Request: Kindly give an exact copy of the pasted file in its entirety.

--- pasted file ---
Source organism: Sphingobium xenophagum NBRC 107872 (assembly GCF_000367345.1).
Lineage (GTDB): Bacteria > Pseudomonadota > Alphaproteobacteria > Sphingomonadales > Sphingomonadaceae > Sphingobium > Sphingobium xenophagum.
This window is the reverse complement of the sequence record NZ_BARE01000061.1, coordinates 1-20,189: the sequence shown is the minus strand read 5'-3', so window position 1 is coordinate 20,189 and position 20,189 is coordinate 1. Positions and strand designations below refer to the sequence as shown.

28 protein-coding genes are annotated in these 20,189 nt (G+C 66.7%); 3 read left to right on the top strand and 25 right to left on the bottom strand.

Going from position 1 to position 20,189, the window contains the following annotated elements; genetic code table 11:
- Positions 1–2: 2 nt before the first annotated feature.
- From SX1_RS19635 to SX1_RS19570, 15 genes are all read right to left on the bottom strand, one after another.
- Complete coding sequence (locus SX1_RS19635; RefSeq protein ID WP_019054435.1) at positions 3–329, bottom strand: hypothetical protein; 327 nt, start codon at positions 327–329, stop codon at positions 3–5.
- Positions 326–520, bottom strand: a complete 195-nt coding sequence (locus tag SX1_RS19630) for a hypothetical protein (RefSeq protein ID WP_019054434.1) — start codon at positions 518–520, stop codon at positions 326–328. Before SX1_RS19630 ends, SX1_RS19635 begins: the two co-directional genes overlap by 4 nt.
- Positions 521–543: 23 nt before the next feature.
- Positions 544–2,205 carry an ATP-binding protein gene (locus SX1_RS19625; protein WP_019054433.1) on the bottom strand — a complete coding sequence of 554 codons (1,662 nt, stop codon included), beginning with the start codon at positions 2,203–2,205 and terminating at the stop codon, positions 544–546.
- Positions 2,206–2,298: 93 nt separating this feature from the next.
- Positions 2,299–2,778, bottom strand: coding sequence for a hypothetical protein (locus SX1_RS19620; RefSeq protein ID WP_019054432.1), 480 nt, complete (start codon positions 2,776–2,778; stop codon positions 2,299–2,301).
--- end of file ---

Source organism: Sphingobium xenophagum NBRC 107872 (assembly GCF_000367345.1).
Lineage (GTDB): Bacteria > Pseudomonadota > Alphaproteobacteria > Sphingomonadales > Sphingomonadaceae > Sphingobium > Sphingobium xenophagum.
This window is the reverse complement of the sequence record NZ_BARE01000061.1, coordinates 1-20,189: the sequence shown is the minus strand read 5'-3', so window position 1 is coordinate 20,189 and position 20,189 is coordinate 1. Positions and strand designations below refer to the sequence as shown.

28 protein-coding genes are annotated in these 20,189 nt (G+C 66.7%); 3 read left to right on the top strand and 25 right to left on the bottom strand.

Going from position 1 to position 20,189, the window contains the following annotated elements; genetic code table 11:
- Positions 1–2: 2 nt before the first annotated feature.
- From SX1_RS19635 to SX1_RS19570, 15 genes are all read right to left on the bottom strand, one after another.
- Complete coding sequence (locus SX1_RS19635; RefSeq protein ID WP_019054435.1) at positions 3–329, bottom strand: hypothetical protein; 327 nt, start codon at positions 327–329, stop codon at positions 3–5.
- Positions 326–520, bottom strand: a complete 195-nt coding sequence (locus tag SX1_RS19630) for a hypothetical protein (RefSeq protein ID WP_019054434.1) — start codon at positions 518–520, stop codon at positions 326–328. Before SX1_RS19630 ends, SX1_RS19635 begins: the two co-directional genes overlap by 4 nt.
- Positions 521–543: 23 nt before the next feature.
- Positions 544–2,205 carry an ATP-binding protein gene (locus SX1_RS19625; protein WP_019054433.1) on the bottom strand — a complete coding sequence of 554 codons (1,662 nt, stop codon included), beginning with the start codon at positions 2,203–2,205 and terminating at the stop codon, positions 544–546.
- Positions 2,206–2,298: 93 nt separating this feature from the next.
- Positions 2,299–2,778, bottom strand: coding sequence for a hypothetical protein (locus SX1_RS19620; RefSeq protein ID WP_019054432.1), 480 nt, complete (start codon positions 2,776–2,778; stop codon positions 2,299–2,301).